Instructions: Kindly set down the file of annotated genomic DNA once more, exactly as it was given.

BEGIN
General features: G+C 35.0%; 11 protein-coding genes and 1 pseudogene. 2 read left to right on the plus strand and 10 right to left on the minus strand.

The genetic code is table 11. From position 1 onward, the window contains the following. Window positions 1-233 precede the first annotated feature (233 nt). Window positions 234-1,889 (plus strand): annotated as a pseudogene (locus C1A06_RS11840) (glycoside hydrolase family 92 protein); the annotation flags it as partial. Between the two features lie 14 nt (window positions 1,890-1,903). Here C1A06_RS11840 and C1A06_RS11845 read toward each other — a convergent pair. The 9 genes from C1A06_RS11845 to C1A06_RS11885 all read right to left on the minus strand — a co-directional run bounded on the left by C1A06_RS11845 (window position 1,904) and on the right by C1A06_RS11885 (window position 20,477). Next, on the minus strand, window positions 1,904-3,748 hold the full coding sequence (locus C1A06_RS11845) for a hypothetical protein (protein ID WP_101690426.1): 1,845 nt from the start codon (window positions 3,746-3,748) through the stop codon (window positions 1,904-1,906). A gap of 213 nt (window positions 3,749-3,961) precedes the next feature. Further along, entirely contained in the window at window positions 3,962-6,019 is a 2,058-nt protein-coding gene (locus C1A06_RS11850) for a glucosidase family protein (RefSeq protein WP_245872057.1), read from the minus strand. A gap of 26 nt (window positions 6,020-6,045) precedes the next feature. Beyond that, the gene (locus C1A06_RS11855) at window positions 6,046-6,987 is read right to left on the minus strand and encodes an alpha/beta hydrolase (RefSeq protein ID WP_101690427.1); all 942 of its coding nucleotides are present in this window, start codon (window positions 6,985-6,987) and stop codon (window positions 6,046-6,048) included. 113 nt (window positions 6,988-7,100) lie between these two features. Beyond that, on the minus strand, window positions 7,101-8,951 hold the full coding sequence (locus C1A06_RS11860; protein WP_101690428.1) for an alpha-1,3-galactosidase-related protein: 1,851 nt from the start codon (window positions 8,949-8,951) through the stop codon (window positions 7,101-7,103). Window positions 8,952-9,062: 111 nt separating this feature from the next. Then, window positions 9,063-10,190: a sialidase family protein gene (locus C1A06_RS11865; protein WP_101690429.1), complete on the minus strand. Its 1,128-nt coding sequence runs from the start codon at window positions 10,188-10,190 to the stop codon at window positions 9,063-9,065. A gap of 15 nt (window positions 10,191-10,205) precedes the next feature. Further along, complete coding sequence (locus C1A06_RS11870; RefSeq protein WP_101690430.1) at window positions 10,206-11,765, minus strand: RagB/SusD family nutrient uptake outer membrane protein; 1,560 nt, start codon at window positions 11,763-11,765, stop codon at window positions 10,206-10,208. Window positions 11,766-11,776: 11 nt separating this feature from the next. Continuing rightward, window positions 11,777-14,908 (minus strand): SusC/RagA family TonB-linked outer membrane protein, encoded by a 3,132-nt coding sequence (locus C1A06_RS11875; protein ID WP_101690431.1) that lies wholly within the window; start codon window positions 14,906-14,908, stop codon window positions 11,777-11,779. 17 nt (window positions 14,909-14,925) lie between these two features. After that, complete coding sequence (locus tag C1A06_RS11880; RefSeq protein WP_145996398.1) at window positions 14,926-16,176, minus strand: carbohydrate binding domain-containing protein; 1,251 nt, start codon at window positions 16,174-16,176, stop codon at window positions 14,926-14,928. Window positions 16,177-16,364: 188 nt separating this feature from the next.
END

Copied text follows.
General features: G+C 35.0%; 11 protein-coding genes and 1 pseudogene. 2 read left to right on the plus strand and 10 right to left on the minus strand.

The genetic code is table 11. From position 1 onward, the window contains the following. Window positions 1-233 precede the first annotated feature (233 nt). Window positions 234-1,889 (plus strand): annotated as a pseudogene (locus C1A06_RS11840) (glycoside hydrolase family 92 protein); the annotation flags it as partial. Between the two features lie 14 nt (window positions 1,890-1,903). Here C1A06_RS11840 and C1A06_RS11845 read toward each other — a convergent pair. The 9 genes from C1A06_RS11845 to C1A06_RS11885 all read right to left on the minus strand — a co-directional run bounded on the left by C1A06_RS11845 (window position 1,904) and on the right by C1A06_RS11885 (window position 20,477). Next, on the minus strand, window positions 1,904-3,748 hold the full coding sequence (locus C1A06_RS11845) for a hypothetical protein (protein ID WP_101690426.1): 1,845 nt from the start codon (window positions 3,746-3,748) through the stop codon (window positions 1,904-1,906). A gap of 213 nt (window positions 3,749-3,961) precedes the next feature. Further along, entirely contained in the window at window positions 3,962-6,019 is a 2,058-nt protein-coding gene (locus C1A06_RS11850) for a glucosidase family protein (RefSeq protein WP_245872057.1), read from the minus strand. A gap of 26 nt (window positions 6,020-6,045) precedes the next feature. Beyond that, the gene (locus C1A06_RS11855) at window positions 6,046-6,987 is read right to left on the minus strand and encodes an alpha/beta hydrolase (RefSeq protein ID WP_101690427.1); all 942 of its coding nucleotides are present in this window, start codon (window positions 6,985-6,987) and stop codon (window positions 6,046-6,048) included. 113 nt (window positions 6,988-7,100) lie between these two features. Beyond that, on the minus strand, window positions 7,101-8,951 hold the full coding sequence (locus C1A06_RS11860; protein WP_101690428.1) for an alpha-1,3-galactosidase-related protein: 1,851 nt from the start codon (window positions 8,949-8,951) through the stop codon (window positions 7,101-7,103). Window positions 8,952-9,062: 111 nt separating this feature from the next. Then, window positions 9,063-10,190: a sialidase family protein gene (locus C1A06_RS11865; protein WP_101690429.1), complete on the minus strand. Its 1,128-nt coding sequence runs from the start codon at window positions 10,188-10,190 to the stop codon at window positions 9,063-9,065. A gap of 15 nt (window positions 10,191-10,205) precedes the next feature. Further along, complete coding sequence (locus C1A06_RS11870; RefSeq protein WP_101690430.1) at window positions 10,206-11,765, minus strand: RagB/SusD family nutrient uptake outer membrane protein; 1,560 nt, start codon at window positions 11,763-11,765, stop codon at window positions 10,206-10,208. Window positions 11,766-11,776: 11 nt separating this feature from the next. Continuing rightward, window positions 11,777-14,908 (minus strand): SusC/RagA family TonB-linked outer membrane protein, encoded by a 3,132-nt coding sequence (locus C1A06_RS11875; protein ID WP_101690431.1) that lies wholly within the window; start codon window positions 14,906-14,908, stop codon window positions 11,777-11,779. 17 nt (window positions 14,909-14,925) lie between these two features. After that, complete coding sequence (locus tag C1A06_RS11880; RefSeq protein WP_145996398.1) at window positions 14,926-16,176, minus strand: carbohydrate binding domain-containing protein; 1,251 nt, start codon at window positions 16,174-16,176, stop codon at window positions 14,926-14,928. Window positions 16,177-16,364: 188 nt separating this feature from the next.